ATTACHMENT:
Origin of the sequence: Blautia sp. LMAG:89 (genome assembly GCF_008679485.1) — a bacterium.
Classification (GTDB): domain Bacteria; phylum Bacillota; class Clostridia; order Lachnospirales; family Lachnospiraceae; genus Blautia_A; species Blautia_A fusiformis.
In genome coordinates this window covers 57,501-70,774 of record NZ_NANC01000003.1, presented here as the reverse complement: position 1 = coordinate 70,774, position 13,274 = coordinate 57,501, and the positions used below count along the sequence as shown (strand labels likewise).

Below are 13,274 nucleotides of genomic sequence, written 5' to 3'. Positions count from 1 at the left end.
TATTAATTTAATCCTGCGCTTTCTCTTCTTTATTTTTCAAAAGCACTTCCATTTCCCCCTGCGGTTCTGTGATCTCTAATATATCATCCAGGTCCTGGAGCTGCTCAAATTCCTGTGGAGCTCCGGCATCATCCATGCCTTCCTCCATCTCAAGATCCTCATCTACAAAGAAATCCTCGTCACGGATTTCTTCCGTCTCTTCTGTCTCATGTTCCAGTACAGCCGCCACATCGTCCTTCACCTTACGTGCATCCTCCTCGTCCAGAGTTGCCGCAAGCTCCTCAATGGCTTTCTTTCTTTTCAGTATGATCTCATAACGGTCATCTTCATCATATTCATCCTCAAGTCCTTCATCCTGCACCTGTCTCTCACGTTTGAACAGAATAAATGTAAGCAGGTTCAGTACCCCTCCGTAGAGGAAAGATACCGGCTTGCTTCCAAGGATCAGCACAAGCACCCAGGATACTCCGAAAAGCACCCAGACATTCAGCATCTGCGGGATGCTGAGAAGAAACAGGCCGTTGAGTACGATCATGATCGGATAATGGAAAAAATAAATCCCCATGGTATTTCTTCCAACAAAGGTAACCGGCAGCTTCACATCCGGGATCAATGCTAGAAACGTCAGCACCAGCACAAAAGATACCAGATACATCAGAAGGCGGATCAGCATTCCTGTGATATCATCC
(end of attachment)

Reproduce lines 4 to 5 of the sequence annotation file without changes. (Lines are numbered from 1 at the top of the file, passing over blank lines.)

Below are 13,274 nucleotides of genomic sequence, written 5' to 3'. Positions count from 1 at the left end.
TATTAATTTAATCCTGCGCTTTCTCTTCTTTATTTTTCAAAAGCACTTCCATTTCCCCCTGCGGTTCTGTGATCTCTAATATATCATCCAGGTCCTGGAGCTGCTCAAATTCCTGTGGAGCTCCGGCATCATCCATGCCTTCCTCCATCTCAAGATCCTCATCTACAAAGAAATCCTCGTCACGGATTTCTTCCGTCTCTTCTGTCTCATGTTCCAGTACAGCCGCCACATCGTCCTTCACCTTACGTGCATCCTCCTCGTCCAGAGTTGCCGCAAGCTCCTCAATGGCTTTCTTTCTTTTCAGTATGATCTCATAACGGTCATCTTCATCATATTCATCCTCAAGTCCTTCATCCTGCACCTGTCTCTCACGTTTGAACAGAATAAATGTAAGCAGGTTCAGTACCCCTCCGTAGAGGAAAGATACCGGCTTGCTTCCAAGGATCAGCACAAGCACCCAGGATACTCCGAAAAGCACCCAGACATTCAGCATCTGCGGGATGCTGAGAAGAAACAGGCCGTTGAGTACGATCATGATCGGATAATGGAAAAAATAAATCCCCATGGTATTTCTTCCAACAAAGGTAACCGGCAGCTTCACATCCGGGATCAATGCTAGAAACGTCAGCACCAGCACAAAAGATACCAGATACATCAGAAGGCGGATCAGCATTCCTGTGATATCATCC